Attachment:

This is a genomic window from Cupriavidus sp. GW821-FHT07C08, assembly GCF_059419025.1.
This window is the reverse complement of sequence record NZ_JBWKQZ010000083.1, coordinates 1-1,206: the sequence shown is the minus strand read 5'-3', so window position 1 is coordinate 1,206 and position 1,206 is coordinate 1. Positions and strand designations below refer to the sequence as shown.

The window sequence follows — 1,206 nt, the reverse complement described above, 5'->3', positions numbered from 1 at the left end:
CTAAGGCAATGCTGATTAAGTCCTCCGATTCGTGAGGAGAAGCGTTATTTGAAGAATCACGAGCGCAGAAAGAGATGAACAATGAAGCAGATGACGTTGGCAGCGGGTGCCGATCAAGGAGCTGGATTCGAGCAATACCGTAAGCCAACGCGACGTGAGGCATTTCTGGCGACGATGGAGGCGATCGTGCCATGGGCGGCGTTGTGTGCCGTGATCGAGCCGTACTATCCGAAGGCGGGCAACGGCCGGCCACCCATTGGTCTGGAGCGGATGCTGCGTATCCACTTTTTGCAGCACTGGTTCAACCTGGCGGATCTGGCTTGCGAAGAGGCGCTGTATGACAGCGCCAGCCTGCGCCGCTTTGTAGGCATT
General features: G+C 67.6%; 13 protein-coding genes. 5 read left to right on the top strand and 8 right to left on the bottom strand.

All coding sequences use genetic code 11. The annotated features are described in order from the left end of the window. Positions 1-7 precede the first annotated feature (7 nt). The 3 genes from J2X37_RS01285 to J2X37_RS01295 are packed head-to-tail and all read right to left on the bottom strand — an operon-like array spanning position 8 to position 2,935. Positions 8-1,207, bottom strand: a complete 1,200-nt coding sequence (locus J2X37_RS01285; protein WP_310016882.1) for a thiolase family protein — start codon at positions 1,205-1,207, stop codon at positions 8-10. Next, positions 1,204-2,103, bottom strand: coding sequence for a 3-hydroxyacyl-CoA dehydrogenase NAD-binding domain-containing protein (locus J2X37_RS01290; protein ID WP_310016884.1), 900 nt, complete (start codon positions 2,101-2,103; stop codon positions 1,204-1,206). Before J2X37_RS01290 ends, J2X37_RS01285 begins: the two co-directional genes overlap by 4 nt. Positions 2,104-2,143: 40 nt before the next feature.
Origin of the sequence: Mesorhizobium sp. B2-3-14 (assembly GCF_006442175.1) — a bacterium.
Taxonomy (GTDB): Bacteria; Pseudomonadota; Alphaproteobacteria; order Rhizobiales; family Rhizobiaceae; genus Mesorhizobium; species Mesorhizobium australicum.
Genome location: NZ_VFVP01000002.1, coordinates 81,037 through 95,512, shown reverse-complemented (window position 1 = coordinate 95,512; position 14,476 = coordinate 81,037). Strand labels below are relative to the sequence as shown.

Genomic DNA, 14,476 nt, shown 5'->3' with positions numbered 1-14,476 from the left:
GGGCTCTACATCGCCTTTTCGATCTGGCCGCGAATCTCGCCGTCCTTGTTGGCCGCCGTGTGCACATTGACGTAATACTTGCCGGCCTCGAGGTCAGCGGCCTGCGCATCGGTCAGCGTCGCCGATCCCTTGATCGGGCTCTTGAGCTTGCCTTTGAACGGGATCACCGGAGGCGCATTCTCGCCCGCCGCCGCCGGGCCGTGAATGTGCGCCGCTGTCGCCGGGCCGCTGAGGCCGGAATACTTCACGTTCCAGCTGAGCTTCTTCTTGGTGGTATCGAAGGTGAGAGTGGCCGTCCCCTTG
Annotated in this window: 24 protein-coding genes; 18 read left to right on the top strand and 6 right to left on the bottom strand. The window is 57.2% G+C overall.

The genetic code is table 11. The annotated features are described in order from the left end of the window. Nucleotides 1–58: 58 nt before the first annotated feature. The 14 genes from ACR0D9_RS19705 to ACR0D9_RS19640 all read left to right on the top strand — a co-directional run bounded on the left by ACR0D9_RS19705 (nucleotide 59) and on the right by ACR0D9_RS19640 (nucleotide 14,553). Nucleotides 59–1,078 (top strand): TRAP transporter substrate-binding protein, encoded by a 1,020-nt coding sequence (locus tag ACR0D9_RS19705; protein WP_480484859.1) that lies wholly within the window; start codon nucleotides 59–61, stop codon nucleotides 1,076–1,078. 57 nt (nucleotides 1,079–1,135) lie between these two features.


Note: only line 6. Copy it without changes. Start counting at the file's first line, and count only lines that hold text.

All coding sequences use genetic code 11. The annotated features are described in order from the left end of the window. Positions 1-7 precede the first annotated feature (7 nt). The 3 genes from J2X37_RS01285 to J2X37_RS01295 are packed head-to-tail and all read right to left on the bottom strand — an operon-like array spanning position 8 to position 2,935. Positions 8-1,207, bottom strand: a complete 1,200-nt coding sequence (locus J2X37_RS01285; protein WP_310016882.1) for a thiolase family protein — start codon at positions 1,205-1,207, stop codon at positions 8-10. Next, positions 1,204-2,103, bottom strand: coding sequence for a 3-hydroxyacyl-CoA dehydrogenase NAD-binding domain-containing protein (locus J2X37_RS01290; protein ID WP_310016884.1), 900 nt, complete (start codon positions 2,101-2,103; stop codon positions 1,204-1,206). Before J2X37_RS01290 ends, J2X37_RS01285 begins: the two co-directional genes overlap by 4 nt. Positions 2,104-2,143: 40 nt before the next feature.